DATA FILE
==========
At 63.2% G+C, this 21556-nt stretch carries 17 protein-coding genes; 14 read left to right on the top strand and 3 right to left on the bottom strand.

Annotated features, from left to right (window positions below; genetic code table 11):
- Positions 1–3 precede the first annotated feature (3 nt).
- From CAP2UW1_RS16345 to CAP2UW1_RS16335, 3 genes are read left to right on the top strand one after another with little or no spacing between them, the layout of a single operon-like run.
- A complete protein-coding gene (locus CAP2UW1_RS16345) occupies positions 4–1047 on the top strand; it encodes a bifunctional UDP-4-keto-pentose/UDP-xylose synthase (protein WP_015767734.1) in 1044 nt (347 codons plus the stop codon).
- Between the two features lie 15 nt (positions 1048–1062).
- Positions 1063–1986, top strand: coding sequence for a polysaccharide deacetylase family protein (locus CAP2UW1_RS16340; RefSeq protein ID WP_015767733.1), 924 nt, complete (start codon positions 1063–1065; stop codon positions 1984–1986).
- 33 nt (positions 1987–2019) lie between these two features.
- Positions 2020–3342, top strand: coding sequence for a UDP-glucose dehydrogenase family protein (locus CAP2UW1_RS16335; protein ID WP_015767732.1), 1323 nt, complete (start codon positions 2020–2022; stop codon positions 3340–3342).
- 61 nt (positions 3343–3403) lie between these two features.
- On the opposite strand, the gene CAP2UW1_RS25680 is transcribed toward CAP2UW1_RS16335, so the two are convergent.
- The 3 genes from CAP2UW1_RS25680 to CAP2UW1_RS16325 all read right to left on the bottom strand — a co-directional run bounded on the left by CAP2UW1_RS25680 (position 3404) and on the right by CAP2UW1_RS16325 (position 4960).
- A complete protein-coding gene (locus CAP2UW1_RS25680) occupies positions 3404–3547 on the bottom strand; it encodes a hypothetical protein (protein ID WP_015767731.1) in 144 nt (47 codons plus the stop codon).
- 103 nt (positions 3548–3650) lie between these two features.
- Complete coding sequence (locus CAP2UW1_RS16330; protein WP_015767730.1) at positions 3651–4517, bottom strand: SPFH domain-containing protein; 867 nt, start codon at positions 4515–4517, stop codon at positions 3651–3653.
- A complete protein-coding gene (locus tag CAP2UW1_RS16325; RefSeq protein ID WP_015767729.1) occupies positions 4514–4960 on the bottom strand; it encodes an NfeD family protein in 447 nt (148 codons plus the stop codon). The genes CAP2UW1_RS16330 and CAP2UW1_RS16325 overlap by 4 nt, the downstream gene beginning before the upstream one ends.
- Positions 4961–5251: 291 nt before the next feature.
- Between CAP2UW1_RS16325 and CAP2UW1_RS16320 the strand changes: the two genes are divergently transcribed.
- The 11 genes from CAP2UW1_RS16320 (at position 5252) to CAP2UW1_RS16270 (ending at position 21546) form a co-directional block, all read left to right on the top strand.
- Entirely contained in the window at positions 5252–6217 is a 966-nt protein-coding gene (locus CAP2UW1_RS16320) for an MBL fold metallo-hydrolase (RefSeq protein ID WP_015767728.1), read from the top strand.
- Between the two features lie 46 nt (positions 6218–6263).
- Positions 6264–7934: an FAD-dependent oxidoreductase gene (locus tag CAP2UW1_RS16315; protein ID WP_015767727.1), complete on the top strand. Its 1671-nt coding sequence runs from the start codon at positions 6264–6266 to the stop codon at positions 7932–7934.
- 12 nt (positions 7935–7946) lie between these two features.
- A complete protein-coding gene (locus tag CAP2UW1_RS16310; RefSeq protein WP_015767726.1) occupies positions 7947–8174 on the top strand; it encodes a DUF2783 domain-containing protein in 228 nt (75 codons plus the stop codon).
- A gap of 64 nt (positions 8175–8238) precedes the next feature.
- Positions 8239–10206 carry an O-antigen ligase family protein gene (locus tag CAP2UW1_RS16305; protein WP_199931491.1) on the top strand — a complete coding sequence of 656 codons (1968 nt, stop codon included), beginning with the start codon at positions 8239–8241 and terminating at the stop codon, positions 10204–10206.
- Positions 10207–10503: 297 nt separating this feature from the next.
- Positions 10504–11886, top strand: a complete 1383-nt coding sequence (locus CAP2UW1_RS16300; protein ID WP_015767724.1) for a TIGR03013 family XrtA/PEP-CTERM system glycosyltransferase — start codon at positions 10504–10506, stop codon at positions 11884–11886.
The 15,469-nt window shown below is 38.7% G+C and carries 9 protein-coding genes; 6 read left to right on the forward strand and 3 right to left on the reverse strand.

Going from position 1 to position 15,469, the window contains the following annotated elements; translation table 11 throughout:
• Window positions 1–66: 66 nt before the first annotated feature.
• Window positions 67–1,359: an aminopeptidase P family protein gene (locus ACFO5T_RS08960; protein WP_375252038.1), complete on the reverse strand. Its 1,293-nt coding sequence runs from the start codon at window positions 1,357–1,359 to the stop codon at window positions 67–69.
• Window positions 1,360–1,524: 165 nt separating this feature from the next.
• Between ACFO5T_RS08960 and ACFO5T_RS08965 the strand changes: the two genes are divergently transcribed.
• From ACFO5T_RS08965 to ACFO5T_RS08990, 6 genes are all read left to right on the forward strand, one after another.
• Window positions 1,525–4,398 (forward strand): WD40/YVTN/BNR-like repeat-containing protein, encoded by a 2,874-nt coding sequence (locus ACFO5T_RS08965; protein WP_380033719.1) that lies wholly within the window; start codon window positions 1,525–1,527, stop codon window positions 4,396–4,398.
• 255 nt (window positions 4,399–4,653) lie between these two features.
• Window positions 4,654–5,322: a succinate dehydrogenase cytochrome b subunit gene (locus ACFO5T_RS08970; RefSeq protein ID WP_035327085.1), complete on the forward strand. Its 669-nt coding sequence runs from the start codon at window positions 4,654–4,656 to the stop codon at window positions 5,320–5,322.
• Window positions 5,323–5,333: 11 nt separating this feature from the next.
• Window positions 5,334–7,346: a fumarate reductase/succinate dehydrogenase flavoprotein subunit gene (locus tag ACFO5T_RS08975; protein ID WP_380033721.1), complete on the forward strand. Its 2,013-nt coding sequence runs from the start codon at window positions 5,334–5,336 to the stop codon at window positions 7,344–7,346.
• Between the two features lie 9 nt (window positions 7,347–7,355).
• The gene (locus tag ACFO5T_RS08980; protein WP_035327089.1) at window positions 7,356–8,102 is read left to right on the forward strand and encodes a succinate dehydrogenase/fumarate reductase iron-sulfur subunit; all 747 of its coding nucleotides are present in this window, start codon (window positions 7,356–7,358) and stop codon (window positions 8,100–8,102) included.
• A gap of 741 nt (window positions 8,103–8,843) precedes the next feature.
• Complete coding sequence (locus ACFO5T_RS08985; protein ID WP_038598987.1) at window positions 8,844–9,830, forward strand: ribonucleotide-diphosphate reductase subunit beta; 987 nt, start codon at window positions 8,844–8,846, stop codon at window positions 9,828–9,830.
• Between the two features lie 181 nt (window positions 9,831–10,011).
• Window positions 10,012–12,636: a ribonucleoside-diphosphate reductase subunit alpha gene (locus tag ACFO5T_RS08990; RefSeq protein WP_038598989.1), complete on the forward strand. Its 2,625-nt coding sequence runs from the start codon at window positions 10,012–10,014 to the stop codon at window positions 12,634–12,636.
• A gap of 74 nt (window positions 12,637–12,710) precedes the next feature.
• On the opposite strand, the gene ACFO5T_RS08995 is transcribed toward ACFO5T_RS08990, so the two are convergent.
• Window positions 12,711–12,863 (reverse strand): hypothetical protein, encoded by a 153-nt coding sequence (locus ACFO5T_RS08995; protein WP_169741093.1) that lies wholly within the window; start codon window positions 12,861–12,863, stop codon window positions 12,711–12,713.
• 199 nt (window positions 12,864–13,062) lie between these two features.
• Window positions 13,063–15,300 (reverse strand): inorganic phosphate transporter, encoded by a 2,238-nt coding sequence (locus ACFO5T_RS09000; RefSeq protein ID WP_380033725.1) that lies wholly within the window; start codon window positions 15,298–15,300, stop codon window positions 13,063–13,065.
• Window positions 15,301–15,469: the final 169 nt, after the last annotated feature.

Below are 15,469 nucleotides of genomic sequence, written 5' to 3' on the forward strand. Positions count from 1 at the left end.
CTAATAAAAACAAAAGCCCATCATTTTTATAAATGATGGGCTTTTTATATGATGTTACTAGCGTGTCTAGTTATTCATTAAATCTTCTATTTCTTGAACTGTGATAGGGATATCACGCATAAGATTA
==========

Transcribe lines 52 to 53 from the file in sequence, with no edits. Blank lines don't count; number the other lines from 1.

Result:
• Window positions 15,301–15,469: the final 169 nt, after the last annotated feature.

Below are 15,469 nucleotides of genomic sequence, written 5' to 3' on the forward strand. Positions count from 1 at the left end.